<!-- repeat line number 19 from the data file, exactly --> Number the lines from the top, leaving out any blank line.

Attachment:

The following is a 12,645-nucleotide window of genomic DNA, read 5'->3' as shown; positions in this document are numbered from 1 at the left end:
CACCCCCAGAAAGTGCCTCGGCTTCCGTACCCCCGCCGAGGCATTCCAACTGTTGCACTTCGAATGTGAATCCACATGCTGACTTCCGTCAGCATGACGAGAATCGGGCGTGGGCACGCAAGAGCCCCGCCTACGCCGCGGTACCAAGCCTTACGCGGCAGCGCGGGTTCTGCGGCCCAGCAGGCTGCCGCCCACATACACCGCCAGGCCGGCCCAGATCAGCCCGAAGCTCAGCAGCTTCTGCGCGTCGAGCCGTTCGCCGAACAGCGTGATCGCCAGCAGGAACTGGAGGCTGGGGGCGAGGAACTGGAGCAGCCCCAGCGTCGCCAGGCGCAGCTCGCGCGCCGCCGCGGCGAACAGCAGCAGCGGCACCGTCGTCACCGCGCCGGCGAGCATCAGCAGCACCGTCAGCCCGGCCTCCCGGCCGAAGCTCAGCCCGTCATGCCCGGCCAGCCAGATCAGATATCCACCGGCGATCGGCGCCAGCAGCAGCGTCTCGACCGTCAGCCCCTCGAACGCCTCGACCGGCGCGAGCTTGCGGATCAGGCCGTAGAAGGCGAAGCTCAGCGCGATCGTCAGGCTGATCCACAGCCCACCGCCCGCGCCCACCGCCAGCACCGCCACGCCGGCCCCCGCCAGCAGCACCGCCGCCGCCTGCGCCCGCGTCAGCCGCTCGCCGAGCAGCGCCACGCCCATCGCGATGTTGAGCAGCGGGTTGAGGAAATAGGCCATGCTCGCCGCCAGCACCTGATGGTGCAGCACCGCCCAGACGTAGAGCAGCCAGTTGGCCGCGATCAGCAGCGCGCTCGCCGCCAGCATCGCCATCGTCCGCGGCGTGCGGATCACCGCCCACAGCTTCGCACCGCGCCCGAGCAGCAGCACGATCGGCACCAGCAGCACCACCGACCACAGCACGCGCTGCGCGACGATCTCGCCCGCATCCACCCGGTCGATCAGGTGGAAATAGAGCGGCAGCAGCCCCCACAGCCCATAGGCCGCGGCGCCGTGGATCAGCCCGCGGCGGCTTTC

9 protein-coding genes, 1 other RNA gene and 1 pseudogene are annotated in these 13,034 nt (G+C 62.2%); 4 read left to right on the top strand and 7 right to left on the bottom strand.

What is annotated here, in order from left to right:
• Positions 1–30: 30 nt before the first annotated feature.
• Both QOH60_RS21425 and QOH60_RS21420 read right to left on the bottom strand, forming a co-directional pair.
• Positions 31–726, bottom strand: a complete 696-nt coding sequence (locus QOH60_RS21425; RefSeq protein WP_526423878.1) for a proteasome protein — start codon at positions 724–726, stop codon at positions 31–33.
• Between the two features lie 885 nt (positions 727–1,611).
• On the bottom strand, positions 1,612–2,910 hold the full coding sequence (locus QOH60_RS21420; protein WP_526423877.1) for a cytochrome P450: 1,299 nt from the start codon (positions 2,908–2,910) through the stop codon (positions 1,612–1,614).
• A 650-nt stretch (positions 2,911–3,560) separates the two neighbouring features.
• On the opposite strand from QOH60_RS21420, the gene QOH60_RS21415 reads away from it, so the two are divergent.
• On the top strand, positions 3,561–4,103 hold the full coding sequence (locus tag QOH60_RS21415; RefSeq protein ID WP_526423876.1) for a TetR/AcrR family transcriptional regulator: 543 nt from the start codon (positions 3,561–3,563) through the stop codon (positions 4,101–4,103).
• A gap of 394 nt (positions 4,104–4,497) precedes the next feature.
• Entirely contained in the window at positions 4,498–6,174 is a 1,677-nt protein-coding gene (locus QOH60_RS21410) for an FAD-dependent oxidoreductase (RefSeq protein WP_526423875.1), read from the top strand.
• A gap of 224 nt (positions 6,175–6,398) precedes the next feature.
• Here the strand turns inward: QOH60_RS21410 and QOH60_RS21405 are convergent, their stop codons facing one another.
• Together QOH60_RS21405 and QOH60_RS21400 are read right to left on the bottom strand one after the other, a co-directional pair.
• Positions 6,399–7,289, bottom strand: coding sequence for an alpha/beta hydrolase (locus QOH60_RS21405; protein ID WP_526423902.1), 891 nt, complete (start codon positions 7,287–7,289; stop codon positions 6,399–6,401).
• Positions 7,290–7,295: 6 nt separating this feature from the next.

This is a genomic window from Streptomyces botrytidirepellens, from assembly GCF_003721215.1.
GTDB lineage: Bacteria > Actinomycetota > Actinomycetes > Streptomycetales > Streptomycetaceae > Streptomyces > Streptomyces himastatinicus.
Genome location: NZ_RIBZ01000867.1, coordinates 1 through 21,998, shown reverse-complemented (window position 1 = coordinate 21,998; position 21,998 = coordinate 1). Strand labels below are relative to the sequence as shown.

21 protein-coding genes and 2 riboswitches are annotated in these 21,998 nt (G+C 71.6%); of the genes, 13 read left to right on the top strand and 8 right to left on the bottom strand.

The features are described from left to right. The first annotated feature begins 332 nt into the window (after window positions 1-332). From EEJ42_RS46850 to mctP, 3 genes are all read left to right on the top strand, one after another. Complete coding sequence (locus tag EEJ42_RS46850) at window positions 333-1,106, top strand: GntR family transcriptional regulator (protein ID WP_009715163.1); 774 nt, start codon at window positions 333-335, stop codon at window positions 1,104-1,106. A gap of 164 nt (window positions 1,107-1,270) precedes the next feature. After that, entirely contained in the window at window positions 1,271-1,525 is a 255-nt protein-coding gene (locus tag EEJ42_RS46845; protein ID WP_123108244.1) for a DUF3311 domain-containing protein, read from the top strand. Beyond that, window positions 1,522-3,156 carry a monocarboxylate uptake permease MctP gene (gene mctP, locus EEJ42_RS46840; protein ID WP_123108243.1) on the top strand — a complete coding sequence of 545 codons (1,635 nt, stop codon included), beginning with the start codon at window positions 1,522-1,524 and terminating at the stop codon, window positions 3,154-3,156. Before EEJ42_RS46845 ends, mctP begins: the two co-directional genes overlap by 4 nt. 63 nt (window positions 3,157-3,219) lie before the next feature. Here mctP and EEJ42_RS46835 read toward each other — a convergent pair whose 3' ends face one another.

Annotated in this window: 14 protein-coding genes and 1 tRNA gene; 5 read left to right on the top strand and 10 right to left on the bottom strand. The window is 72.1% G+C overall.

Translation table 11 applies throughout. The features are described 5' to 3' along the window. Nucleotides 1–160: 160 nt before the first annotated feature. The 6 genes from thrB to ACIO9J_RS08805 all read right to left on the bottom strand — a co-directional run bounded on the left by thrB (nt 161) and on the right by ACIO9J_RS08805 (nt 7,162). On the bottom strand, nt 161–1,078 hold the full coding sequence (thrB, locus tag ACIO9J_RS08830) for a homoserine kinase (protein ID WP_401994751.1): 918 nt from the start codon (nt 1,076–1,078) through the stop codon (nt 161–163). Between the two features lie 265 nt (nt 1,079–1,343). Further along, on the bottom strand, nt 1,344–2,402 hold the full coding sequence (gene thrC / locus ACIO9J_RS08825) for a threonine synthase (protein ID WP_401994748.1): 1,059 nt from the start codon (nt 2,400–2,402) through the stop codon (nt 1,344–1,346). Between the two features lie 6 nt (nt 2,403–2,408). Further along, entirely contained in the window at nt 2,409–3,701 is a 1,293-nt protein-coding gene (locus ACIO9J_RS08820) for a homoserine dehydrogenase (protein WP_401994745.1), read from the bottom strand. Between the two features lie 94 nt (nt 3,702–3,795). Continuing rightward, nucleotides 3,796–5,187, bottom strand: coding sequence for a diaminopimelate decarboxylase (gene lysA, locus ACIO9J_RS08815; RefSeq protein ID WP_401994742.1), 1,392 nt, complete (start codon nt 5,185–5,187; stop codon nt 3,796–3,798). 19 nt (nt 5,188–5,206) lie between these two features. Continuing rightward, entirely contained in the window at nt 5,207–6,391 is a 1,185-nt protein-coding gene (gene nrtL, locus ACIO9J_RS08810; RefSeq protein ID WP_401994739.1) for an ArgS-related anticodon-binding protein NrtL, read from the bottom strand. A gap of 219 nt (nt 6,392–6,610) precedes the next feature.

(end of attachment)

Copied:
• Positions 7,290–7,295: 6 nt separating this feature from the next.